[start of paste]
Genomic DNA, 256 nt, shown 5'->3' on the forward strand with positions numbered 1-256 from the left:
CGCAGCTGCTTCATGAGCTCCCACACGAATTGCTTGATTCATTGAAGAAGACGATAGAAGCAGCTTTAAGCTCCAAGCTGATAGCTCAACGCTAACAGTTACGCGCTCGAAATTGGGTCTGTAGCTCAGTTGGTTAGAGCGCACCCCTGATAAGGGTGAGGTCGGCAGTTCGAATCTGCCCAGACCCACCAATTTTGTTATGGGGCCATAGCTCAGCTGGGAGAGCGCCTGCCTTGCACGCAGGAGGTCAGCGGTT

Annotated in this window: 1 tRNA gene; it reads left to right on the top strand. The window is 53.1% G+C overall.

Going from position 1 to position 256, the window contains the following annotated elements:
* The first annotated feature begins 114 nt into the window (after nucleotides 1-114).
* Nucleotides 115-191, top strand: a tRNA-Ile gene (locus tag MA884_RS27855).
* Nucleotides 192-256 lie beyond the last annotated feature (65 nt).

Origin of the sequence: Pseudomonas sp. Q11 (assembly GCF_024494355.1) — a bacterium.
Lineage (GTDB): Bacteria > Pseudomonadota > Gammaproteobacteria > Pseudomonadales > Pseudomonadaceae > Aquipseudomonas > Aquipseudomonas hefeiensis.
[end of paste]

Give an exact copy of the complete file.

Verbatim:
Genomic DNA, 256 nt, shown 5'->3' on the forward strand with positions numbered 1-256 from the left:
CGCAGCTGCTTCATGAGCTCCCACACGAATTGCTTGATTCATTGAAGAAGACGATAGAAGCAGCTTTAAGCTCCAAGCTGATAGCTCAACGCTAACAGTTACGCGCTCGAAATTGGGTCTGTAGCTCAGTTGGTTAGAGCGCACCCCTGATAAGGGTGAGGTCGGCAGTTCGAATCTGCCCAGACCCACCAATTTTGTTATGGGGCCATAGCTCAGCTGGGAGAGCGCCTGCCTTGCACGCAGGAGGTCAGCGGTT

Annotated in this window: 1 tRNA gene; it reads left to right on the top strand. The window is 53.1% G+C overall.

Going from position 1 to position 256, the window contains the following annotated elements:
* The first annotated feature begins 114 nt into the window (after nucleotides 1-114).
* Nucleotides 115-191, top strand: a tRNA-Ile gene (locus tag MA884_RS27855).
* Nucleotides 192-256 lie beyond the last annotated feature (65 nt).

Origin of the sequence: Pseudomonas sp. Q11 (assembly GCF_024494355.1) — a bacterium.
Lineage (GTDB): Bacteria > Pseudomonadota > Gammaproteobacteria > Pseudomonadales > Pseudomonadaceae > Aquipseudomonas > Aquipseudomonas hefeiensis.